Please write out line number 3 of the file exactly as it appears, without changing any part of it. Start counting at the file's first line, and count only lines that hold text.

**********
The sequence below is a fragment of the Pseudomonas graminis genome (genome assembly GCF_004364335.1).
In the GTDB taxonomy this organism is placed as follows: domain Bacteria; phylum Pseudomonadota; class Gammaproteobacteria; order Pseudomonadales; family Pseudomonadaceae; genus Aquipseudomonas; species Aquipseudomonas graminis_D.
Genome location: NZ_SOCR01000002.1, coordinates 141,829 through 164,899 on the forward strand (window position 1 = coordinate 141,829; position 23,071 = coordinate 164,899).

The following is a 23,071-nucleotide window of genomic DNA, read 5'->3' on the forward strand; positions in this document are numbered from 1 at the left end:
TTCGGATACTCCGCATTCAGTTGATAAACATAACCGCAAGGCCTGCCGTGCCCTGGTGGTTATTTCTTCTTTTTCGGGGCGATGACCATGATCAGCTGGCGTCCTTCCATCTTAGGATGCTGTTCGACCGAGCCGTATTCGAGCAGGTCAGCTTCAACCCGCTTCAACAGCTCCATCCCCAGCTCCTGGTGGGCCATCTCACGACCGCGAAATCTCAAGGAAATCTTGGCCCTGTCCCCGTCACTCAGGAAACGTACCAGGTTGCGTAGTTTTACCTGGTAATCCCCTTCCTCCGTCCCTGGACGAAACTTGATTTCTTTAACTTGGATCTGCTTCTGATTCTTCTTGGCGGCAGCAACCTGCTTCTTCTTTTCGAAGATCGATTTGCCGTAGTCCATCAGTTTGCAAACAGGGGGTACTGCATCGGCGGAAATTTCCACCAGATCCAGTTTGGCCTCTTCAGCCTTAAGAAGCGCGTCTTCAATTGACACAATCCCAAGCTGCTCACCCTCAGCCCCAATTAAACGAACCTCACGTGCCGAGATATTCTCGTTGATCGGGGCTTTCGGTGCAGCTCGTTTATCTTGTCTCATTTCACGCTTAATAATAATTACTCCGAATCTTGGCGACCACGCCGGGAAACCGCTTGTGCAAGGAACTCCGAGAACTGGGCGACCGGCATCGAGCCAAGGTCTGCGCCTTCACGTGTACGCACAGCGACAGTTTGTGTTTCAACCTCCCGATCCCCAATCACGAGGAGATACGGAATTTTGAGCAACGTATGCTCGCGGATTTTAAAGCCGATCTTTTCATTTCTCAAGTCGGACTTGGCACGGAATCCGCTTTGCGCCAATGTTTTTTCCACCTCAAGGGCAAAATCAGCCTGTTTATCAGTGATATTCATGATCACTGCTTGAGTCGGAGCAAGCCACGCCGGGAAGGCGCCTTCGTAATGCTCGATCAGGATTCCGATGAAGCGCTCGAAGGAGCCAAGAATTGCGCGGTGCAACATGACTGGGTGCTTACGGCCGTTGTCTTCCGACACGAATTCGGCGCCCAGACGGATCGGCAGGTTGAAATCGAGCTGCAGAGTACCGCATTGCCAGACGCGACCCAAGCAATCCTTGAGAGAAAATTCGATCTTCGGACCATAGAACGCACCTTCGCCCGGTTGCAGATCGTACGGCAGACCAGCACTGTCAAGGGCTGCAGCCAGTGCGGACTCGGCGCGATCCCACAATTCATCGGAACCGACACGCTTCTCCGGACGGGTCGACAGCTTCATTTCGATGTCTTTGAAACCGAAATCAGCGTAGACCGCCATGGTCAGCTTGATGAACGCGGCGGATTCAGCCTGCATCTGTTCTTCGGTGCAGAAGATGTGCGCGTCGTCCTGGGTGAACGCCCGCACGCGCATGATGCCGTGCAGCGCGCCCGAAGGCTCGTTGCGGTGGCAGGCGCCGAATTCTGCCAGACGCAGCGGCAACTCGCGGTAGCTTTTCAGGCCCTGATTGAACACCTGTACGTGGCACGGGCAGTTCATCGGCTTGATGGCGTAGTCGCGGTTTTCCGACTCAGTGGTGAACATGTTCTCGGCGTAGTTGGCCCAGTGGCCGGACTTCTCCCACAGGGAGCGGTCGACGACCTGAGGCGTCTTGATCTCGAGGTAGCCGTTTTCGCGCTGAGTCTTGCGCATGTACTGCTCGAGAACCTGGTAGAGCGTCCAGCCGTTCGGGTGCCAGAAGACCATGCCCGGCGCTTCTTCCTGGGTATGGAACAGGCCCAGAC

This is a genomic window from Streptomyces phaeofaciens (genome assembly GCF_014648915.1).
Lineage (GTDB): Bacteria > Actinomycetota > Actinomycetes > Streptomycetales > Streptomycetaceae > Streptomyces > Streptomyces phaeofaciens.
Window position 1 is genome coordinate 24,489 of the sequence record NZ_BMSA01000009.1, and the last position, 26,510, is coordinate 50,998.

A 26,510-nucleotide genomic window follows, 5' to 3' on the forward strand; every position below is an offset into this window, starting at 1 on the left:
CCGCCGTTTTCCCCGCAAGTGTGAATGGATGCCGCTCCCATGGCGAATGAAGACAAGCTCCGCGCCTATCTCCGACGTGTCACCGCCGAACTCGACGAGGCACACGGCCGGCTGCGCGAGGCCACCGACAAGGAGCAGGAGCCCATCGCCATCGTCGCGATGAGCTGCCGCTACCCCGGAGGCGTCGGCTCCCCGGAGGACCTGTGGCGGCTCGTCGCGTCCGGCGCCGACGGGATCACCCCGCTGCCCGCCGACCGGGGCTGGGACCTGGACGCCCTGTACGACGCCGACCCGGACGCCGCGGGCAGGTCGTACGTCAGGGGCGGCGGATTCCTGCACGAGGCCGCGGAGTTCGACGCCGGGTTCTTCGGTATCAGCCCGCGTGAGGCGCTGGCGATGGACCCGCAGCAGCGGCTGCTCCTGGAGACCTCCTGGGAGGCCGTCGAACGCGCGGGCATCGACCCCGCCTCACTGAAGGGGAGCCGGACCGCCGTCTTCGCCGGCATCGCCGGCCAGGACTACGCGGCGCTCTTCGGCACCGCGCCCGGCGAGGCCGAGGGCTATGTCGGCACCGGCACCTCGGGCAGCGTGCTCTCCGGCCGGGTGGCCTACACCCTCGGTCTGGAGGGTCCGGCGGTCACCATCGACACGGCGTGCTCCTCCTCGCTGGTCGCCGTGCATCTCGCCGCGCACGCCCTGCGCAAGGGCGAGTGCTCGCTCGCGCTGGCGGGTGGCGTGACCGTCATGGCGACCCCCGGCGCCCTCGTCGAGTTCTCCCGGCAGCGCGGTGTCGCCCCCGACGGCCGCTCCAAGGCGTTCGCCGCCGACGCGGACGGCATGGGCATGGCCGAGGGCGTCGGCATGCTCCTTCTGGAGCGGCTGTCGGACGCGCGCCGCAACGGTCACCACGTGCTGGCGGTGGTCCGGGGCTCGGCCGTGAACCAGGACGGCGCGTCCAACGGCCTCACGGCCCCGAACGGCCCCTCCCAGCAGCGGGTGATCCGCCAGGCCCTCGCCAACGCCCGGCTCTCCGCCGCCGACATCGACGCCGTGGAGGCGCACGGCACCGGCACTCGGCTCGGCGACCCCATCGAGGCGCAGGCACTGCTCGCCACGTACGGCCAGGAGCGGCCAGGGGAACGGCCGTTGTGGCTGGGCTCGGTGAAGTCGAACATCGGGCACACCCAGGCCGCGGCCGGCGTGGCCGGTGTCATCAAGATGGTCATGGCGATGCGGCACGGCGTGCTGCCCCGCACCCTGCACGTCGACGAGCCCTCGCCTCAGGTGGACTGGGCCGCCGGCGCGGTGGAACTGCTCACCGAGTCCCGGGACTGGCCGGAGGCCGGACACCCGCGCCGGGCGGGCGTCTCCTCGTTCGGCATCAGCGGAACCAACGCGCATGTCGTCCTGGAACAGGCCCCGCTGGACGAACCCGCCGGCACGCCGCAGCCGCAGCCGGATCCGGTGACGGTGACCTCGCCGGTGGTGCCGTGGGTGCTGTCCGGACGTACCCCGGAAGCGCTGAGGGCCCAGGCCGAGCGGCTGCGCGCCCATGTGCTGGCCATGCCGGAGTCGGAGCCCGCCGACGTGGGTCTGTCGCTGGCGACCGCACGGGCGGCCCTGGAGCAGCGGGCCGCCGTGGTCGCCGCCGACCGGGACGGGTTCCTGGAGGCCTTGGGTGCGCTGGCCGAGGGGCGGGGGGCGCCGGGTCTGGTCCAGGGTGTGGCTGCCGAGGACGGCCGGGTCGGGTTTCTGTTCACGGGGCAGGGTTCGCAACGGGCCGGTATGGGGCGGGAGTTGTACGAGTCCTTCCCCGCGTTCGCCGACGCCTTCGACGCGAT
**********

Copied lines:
Genome location: NZ_SOCR01000002.1, coordinates 141,829 through 164,899 on the forward strand (window position 1 = coordinate 141,829; position 23,071 = coordinate 164,899).